Davie’s paintings of the 1960s were influenced by his interest in gliding, scuba diving and sailing – pursuits that brought him closer to nature. His pictures became increasingly narrative and mythological, with motifs and symbols appearing with greater clarity. His series of Celtic Dreamboat
lithographs combine recognisable shapes with ancient Celtic imagery, the use of colour giving each image new meaning.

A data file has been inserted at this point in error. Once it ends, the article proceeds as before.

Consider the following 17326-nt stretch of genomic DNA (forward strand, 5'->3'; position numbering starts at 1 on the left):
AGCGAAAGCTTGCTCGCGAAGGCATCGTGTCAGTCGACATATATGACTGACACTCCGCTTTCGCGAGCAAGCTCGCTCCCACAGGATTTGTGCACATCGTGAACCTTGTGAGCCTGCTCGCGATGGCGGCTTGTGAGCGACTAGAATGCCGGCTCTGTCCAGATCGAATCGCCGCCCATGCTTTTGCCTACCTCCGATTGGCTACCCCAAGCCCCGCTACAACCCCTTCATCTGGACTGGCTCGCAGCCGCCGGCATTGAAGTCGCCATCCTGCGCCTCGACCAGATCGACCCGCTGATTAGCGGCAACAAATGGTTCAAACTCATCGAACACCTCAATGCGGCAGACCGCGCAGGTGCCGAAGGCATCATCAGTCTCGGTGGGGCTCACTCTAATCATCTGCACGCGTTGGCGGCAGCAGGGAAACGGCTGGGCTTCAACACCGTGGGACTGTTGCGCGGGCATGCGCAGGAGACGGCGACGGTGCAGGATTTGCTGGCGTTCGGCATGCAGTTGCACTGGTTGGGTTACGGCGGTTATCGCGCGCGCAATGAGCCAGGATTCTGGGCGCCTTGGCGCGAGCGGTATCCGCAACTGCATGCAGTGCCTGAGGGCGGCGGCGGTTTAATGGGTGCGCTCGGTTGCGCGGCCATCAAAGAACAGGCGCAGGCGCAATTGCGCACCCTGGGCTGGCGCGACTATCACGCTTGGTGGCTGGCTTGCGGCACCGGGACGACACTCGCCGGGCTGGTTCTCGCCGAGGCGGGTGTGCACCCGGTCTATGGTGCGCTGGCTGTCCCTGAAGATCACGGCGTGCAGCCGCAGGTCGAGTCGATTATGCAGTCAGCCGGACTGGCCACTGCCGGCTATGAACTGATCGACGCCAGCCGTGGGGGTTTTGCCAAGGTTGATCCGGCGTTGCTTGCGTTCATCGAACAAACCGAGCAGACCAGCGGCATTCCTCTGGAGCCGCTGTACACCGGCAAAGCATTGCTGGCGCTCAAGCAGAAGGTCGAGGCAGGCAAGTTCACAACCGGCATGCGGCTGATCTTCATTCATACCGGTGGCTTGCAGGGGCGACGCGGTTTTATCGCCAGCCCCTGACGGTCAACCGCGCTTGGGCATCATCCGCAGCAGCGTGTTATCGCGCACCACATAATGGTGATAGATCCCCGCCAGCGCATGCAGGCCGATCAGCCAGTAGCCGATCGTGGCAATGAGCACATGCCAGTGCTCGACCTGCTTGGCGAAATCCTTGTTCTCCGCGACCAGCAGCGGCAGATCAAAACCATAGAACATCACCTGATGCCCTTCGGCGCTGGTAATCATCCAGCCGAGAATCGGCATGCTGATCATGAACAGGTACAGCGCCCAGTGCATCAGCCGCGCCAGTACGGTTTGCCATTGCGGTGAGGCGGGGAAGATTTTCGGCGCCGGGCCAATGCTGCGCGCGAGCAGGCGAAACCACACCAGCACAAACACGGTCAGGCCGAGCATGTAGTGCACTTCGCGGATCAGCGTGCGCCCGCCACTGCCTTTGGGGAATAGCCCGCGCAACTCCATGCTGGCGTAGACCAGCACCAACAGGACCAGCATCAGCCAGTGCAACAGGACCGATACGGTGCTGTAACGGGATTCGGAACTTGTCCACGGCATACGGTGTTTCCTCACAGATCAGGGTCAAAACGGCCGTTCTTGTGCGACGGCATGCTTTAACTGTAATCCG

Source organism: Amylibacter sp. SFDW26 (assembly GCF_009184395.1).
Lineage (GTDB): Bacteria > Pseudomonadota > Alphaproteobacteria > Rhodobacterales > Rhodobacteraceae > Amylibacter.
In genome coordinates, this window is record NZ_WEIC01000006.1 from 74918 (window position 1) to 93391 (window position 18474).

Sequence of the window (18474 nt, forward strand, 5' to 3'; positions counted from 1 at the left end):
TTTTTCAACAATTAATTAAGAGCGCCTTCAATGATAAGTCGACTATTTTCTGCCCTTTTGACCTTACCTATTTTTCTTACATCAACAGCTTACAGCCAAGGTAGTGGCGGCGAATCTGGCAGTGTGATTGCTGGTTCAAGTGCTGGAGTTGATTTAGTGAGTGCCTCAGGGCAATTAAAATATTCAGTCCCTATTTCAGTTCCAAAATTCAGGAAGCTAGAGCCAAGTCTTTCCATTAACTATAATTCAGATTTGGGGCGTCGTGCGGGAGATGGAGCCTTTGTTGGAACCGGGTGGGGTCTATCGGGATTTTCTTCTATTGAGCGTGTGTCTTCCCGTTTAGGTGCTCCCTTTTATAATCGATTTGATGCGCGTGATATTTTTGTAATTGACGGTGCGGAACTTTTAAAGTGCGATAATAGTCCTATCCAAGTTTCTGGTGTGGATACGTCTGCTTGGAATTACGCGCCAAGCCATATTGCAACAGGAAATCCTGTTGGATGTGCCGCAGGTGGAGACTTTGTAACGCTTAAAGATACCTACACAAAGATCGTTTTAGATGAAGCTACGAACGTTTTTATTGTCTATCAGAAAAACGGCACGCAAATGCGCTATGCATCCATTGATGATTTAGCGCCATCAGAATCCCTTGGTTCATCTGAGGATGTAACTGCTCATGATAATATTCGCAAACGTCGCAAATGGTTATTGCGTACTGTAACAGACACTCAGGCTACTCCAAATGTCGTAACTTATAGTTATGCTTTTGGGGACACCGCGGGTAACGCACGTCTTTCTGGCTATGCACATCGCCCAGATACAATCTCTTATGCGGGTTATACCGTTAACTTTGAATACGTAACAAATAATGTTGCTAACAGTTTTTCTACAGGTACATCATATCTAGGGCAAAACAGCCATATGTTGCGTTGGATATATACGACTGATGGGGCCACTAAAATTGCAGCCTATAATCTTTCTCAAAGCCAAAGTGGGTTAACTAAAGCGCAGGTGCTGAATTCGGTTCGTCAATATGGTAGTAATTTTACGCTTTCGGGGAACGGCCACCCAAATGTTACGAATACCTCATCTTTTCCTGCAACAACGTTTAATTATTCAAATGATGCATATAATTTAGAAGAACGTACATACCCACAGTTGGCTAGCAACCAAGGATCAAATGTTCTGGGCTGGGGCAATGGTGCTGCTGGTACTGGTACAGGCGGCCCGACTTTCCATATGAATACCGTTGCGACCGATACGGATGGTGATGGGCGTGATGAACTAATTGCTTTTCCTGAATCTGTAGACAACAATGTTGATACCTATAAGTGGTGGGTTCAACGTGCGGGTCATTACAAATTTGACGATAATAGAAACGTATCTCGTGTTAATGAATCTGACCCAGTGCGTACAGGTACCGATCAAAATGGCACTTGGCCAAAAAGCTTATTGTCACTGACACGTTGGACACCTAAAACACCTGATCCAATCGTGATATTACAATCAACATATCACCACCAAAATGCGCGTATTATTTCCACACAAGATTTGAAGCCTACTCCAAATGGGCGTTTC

Celtic Dreamboat III
Date of work
A Scottish painter and printmaker, Davie drew on imagery and symbolism from various world cultures, both ancient and modern, to create paintings of startling originality. Born in Grangemouth, Scotland in 1920, he first earned global recognition in the 1950s as one of the first British artists after the Second World War to develop an expressive form of abstraction. Fascinated by global mythologies, and seeing himself more as a medium – or shaman – than artist, he attempted to liberate painting from mental processes, creating a style that was spontaneous, improvised and complex.